Measles is an acute viral respiratory illness. It is characterized by a prodrome of fever (as high as 105°F) and malaise, cough, coryza, and conjunctivitis -the three “C”s -, a pathognomonic enanthema (Koplik spots) followed by a maculopapular rashexternal icon. The rash usually appears about 14 days after a person is exposed. The rash spreads from the head to the trunk to the lower extremities. Patients are considered to be contagious from 4 days before to 4 days after the rash appears. Of note, sometimes immunocompromised patients do not develop the rash. The measles vaccine (MMR) also vaccinates against mumps and rubella and is a routine childhood immunization. Currently two doses are recommended in childhood.
Measles is Extremely contagious - preventative measures should be taken in case of contact. Seek proper medical care if you believe you have contracted measles.
Measles is caused by a single-stranded, enveloped RNA virus with 1 serotype. It is classified as a member of the genus Morbillivirus in the Paramyxoviridae family. Humans are the only natural hosts of measles virus.
In the decade before the live measles vaccine was licensed in 1963, an average of 549,000 measles cases and 495 measles deaths were reported annually in the United States. However, it is likely that, on average, 3 to 4 million people were infected with measles annually; most cases were not reported. Of the reported cases, approximately 48,000 people were hospitalized from measles and 1,000 people developed chronic disability from acute encephalitis caused by measles annually.
Some U.S. travelers have become sick with measles after traveling abroad. Before you leave on an international trip, check the CDC Travel Notices on measles.
Travel Notice: Watch (Level 1): Measles in Israel
Travel Notice: Watch (Level 1): Measles in Ukraine
Travel Notice: Watch (Level 1): Measles in Japan
Travel Notice: Watch (Level 1): Measles in Brazil
Travel Notice: Watch (Level 1): Measles in Philippines
In 2000, measles was declared eliminated from the United States. Elimination is defined as the absence of endemic measles virus transmission in a defined geographic area, such as a region or country, for 12 months or longer in the presence of a well-performing surveillance system. However measles cases and outbreaks still occur every year in the United States because measles is still commonly transmitted in many parts of the world, including countries in Europe, Asia, the Pacific, and Africa. Worldwide, 19 cases of measles per 1 million persons are reported each year; an estimated 89,780 die each year.
Since 2000, when measles was declared eliminated from the U.S., the annual number of cases has ranged from a low of 37 in 2004 to a high of 667 in 2014. The 2019 case count exceeded 2014 levels as of April 26, 2019, and continues to climb. The majority of cases have been among people who are not vaccinated against measles. Measles cases in the United States occur as a result of importations by people who were infected while in other countries and from transmission that may occur from those importations. Measles is more likely to spread and cause outbreaks in U.S. communities where groups of people are unvaccinated.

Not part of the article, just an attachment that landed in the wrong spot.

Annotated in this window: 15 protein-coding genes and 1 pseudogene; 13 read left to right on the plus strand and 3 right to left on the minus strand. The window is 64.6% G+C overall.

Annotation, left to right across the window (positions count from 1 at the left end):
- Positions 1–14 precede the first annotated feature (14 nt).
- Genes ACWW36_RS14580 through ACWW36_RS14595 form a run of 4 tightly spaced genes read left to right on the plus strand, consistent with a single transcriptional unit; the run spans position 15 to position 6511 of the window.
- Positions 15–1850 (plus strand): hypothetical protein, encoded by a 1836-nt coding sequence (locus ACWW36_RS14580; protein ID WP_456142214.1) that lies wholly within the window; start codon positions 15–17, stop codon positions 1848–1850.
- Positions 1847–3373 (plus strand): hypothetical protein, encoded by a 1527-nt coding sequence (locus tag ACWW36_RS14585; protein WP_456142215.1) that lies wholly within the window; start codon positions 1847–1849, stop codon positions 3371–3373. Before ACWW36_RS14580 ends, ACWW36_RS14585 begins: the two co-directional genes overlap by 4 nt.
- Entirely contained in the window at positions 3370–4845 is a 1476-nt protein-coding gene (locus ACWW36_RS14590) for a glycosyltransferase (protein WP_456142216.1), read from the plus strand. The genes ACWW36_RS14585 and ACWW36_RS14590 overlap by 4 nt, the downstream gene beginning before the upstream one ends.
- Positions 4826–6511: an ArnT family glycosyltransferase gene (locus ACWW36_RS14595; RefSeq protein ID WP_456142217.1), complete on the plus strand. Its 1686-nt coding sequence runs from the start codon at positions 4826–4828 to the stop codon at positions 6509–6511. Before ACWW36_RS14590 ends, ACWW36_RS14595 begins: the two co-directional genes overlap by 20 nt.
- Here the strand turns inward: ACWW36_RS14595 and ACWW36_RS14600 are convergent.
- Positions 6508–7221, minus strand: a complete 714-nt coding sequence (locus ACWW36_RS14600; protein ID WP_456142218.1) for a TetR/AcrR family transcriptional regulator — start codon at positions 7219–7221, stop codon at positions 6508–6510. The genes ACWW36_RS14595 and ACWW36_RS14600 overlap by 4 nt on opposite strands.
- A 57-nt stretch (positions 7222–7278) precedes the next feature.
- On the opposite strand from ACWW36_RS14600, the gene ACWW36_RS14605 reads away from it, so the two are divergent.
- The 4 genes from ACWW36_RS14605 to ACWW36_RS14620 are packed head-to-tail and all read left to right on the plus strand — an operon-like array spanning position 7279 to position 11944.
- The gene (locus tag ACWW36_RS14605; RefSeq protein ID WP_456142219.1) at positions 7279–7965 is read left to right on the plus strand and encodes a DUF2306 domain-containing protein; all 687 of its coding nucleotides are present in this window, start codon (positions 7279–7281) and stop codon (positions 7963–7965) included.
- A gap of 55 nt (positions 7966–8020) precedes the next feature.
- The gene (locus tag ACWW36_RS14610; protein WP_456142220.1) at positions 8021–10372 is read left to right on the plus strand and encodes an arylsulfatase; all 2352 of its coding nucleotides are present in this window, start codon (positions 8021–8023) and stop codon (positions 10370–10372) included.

Outbreaks in countries to which Americans often travel can directly contribute to an increase in measles cases in the United States. In recent years, measles importations have come from frequently visited countries, including, but not limited to, England, France, Germany, India, and the Philippines, where large outbreaks were reported.
Common complications from measles include otitis media, bronchopneumonia, laryngotracheobronchitis, and diarrhea.
Even in previously healthy children, measles can cause serious illness requiring hospitalization.
One out of every 1,000 measles cases will develop acute encephalitis, which often results in permanent brain damage.
One or two out of every 1,000 children who become infected with measles will die from respiratory and neurologic complications.
Subacute sclerosing panencephalitis (SSPE) is a rare, but fatal degenerative disease of the central nervous system characterized by behavioral and intellectual deterioration and seizures that generally develop 7 to 10 years after measles infection.
People at High Risk for Complications
People at high risk for severe illness and complications from measles include:
Infants and children aged <5 years
Adults aged >20 years
People with compromised immune systems, such as from leukemia and HIV infection
Measles is one of the most contagious of all infectious diseases; up to 9 out of 10 susceptible persons with close contact to a measles patient will develop measles. The virus is transmitted by direct contact with infectious droplets or by airborne spread when an infected person breathes, coughs, or sneezes. Measles virus can remain infectious in the air for up to two hours after an infected person leaves an area.
“Measles | For Healthcare Professionals | CDC.” Centers for Disease Control and Prevention, Centers for Disease Control and Prevention, www.cdc.gov/measles/hcp/index.html.